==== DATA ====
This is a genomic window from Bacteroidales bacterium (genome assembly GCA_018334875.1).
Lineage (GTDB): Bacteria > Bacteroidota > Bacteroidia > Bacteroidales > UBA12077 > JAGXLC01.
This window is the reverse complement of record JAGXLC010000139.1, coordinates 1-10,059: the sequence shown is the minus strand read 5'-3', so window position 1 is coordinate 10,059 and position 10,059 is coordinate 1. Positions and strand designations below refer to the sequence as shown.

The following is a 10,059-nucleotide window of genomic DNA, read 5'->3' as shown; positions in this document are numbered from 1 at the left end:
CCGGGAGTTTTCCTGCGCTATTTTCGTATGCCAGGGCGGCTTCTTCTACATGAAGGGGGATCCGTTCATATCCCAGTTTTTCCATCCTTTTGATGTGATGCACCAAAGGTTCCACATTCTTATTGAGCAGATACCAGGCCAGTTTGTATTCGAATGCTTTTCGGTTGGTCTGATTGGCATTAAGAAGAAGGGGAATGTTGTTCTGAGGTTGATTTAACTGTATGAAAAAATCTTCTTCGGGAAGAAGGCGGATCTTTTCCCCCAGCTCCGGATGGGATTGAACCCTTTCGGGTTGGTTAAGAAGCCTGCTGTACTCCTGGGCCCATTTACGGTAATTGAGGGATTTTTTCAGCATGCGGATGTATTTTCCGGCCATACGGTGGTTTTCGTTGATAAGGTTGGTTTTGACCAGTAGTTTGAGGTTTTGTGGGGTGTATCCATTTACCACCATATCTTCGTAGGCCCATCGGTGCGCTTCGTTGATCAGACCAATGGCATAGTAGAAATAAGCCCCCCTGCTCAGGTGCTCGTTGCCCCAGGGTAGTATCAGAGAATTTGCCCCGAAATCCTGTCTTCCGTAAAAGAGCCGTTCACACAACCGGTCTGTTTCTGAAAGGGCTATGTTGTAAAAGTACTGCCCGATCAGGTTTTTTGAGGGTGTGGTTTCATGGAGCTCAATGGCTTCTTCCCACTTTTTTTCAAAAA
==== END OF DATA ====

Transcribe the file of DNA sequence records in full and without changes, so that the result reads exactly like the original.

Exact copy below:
This is a genomic window from Bacteroidales bacterium (genome assembly GCA_018334875.1).
Lineage (GTDB): Bacteria > Bacteroidota > Bacteroidia > Bacteroidales > UBA12077 > JAGXLC01.
This window is the reverse complement of record JAGXLC010000139.1, coordinates 1-10,059: the sequence shown is the minus strand read 5'-3', so window position 1 is coordinate 10,059 and position 10,059 is coordinate 1. Positions and strand designations below refer to the sequence as shown.

The following is a 10,059-nucleotide window of genomic DNA, read 5'->3' as shown; positions in this document are numbered from 1 at the left end:
CCGGGAGTTTTCCTGCGCTATTTTCGTATGCCAGGGCGGCTTCTTCTACATGAAGGGGGATCCGTTCATATCCCAGTTTTTCCATCCTTTTGATGTGATGCACCAAAGGTTCCACATTCTTATTGAGCAGATACCAGGCCAGTTTGTATTCGAATGCTTTTCGGTTGGTCTGATTGGCATTAAGAAGAAGGGGAATGTTGTTCTGAGGTTGATTTAACTGTATGAAAAAATCTTCTTCGGGAAGAAGGCGGATCTTTTCCCCCAGCTCCGGATGGGATTGAACCCTTTCGGGTTGGTTAAGAAGCCTGCTGTACTCCTGGGCCCATTTACGGTAATTGAGGGATTTTTTCAGCATGCGGATGTATTTTCCGGCCATACGGTGGTTTTCGTTGATAAGGTTGGTTTTGACCAGTAGTTTGAGGTTTTGTGGGGTGTATCCATTTACCACCATATCTTCGTAGGCCCATCGGTGCGCTTCGTTGATCAGACCAATGGCATAGTAGAAATAAGCCCCCCTGCTCAGGTGCTCGTTGCCCCAGGGTAGTATCAGAGAATTTGCCCCGAAATCCTGTCTTCCGTAAAAGAGCCGTTCACACAACCGGTCTGTTTCTGAAAGGGCTATGTTGTAAAAGTACTGCCCGATCAGGTTTTTTGAGGGTGTGGTTTCATGGAGCTCAATGGCTTCTTCCCACTTTTTTTCAAAAA